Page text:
Conflicting priorities.
    Perhaps the potential hikers can gather at the new rest stops on the Northway.
    End result will be more people at fewer trailheads with those trails being overused.
    I suggest building additional parking. Put up tow away signs where it is illegal to park, then enforce it.

  9. Jeremy says

    Just want to echo the comments here about state funding – how can we work together to get NYS to double the budget for maintenance, trail work, and parking (among other things)?

  10. Joe says

    Maybe its time for those who use the trails to invest a little more time and money into maintaining them. Why should New York taxpayers foot the bill? Take a look at the environmental impact of over using the trails. Some of the trails are more littered than a NYC sidewalk. Maybe it is time to enact something similar to the Pittman–Robertson Act. Whats a few extra dollars on a several hundred dollar back pack or backpacking tent? Whats wrong with charging for a trail permit? Are people opposed to investing in the preservation of the trails for future generations? Not me, I would happily invest $20 a year to preserve something I love. I’d still have a few bucks left to enjoy an ice cold Ubu Ale to cherish the day.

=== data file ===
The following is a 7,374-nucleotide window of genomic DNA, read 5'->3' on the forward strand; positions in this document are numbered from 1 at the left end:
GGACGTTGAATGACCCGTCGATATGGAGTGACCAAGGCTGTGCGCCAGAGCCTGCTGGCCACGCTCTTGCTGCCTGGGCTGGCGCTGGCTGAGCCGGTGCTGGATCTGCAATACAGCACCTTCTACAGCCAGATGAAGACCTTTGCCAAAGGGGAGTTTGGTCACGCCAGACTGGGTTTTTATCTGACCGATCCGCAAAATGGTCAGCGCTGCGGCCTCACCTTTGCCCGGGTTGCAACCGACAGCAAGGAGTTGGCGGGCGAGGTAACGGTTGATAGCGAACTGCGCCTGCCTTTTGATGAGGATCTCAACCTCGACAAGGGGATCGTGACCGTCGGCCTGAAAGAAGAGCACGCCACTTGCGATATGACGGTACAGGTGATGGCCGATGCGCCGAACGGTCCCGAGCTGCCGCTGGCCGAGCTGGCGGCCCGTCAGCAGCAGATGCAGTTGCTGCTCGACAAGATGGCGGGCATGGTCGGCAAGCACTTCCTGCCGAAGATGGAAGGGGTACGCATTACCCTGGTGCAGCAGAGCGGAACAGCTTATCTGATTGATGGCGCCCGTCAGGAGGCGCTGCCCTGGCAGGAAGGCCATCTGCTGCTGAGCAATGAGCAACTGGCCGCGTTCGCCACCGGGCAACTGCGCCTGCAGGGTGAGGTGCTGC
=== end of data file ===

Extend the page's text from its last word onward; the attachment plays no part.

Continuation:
• Boreas says


      You are right – and most, if not all hikers, would be fine with paying their share. What we lack is a way to do so in addition to Trail Supporter patches, which many people don’t even know exist.

  11. roger dziengeleski says

    The DEC continues to live up to it’s reputation as the “NO PEOPLE AGENCY” by further limiting infrastructure for parking and use of the very popular high peaks. Instead of providing stewardship and designing infrastructure to fit use, the Department chooses to limit use. Interesting timing with a budget allocation to increase diversity via the Adirondack Council. So we want fewer people using the park but more diversity?